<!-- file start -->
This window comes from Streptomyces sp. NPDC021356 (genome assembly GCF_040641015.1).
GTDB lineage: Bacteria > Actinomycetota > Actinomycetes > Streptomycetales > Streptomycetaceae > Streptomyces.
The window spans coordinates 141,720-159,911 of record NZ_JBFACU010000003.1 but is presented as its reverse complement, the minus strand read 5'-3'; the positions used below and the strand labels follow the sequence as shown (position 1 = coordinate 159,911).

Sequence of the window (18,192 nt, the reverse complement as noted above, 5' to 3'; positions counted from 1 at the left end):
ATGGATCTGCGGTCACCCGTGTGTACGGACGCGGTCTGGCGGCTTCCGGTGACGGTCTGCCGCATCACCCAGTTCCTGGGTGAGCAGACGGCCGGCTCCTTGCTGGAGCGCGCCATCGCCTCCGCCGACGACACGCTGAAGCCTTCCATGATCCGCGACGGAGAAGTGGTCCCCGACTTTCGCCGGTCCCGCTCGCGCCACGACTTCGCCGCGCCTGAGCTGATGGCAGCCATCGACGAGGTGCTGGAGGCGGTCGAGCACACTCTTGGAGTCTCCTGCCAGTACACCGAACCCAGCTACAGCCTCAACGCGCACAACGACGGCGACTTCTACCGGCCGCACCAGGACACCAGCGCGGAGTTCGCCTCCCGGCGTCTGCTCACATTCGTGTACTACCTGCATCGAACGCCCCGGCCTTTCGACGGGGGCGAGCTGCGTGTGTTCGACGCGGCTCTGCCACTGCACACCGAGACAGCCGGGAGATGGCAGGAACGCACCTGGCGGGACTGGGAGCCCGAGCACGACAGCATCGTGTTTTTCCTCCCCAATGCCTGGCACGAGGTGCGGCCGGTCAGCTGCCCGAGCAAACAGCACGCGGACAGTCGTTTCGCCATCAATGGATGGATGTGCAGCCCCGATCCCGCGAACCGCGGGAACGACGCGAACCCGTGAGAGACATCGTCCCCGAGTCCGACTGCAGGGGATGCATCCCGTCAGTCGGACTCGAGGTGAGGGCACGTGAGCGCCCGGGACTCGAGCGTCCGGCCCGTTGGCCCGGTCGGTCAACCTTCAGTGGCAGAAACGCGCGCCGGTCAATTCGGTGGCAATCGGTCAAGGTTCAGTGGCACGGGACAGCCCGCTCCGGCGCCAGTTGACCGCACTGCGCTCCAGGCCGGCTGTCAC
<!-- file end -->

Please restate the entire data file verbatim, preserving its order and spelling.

This window comes from Streptomyces sp. NPDC021356 (genome assembly GCF_040641015.1).
GTDB lineage: Bacteria > Actinomycetota > Actinomycetes > Streptomycetales > Streptomycetaceae > Streptomyces.
The window spans coordinates 141,720-159,911 of record NZ_JBFACU010000003.1 but is presented as its reverse complement, the minus strand read 5'-3'; the positions used below and the strand labels follow the sequence as shown (position 1 = coordinate 159,911).

Sequence of the window (18,192 nt, the reverse complement as noted above, 5' to 3'; positions counted from 1 at the left end):
ATGGATCTGCGGTCACCCGTGTGTACGGACGCGGTCTGGCGGCTTCCGGTGACGGTCTGCCGCATCACCCAGTTCCTGGGTGAGCAGACGGCCGGCTCCTTGCTGGAGCGCGCCATCGCCTCCGCCGACGACACGCTGAAGCCTTCCATGATCCGCGACGGAGAAGTGGTCCCCGACTTTCGCCGGTCCCGCTCGCGCCACGACTTCGCCGCGCCTGAGCTGATGGCAGCCATCGACGAGGTGCTGGAGGCGGTCGAGCACACTCTTGGAGTCTCCTGCCAGTACACCGAACCCAGCTACAGCCTCAACGCGCACAACGACGGCGACTTCTACCGGCCGCACCAGGACACCAGCGCGGAGTTCGCCTCCCGGCGTCTGCTCACATTCGTGTACTACCTGCATCGAACGCCCCGGCCTTTCGACGGGGGCGAGCTGCGTGTGTTCGACGCGGCTCTGCCACTGCACACCGAGACAGCCGGGAGATGGCAGGAACGCACCTGGCGGGACTGGGAGCCCGAGCACGACAGCATCGTGTTTTTCCTCCCCAATGCCTGGCACGAGGTGCGGCCGGTCAGCTGCCCGAGCAAACAGCACGCGGACAGTCGTTTCGCCATCAATGGATGGATGTGCAGCCCCGATCCCGCGAACCGCGGGAACGACGCGAACCCGTGAGAGACATCGTCCCCGAGTCCGACTGCAGGGGATGCATCCCGTCAGTCGGACTCGAGGTGAGGGCACGTGAGCGCCCGGGACTCGAGCGTCCGGCCCGTTGGCCCGGTCGGTCAACCTTCAGTGGCAGAAACGCGCGCCGGTCAATTCGGTGGCAATCGGTCAAGGTTCAGTGGCACGGGACAGCCCGCTCCGGCGCCAGTTGACCGCACTGCGCTCCAGGCCGGCTGTCAC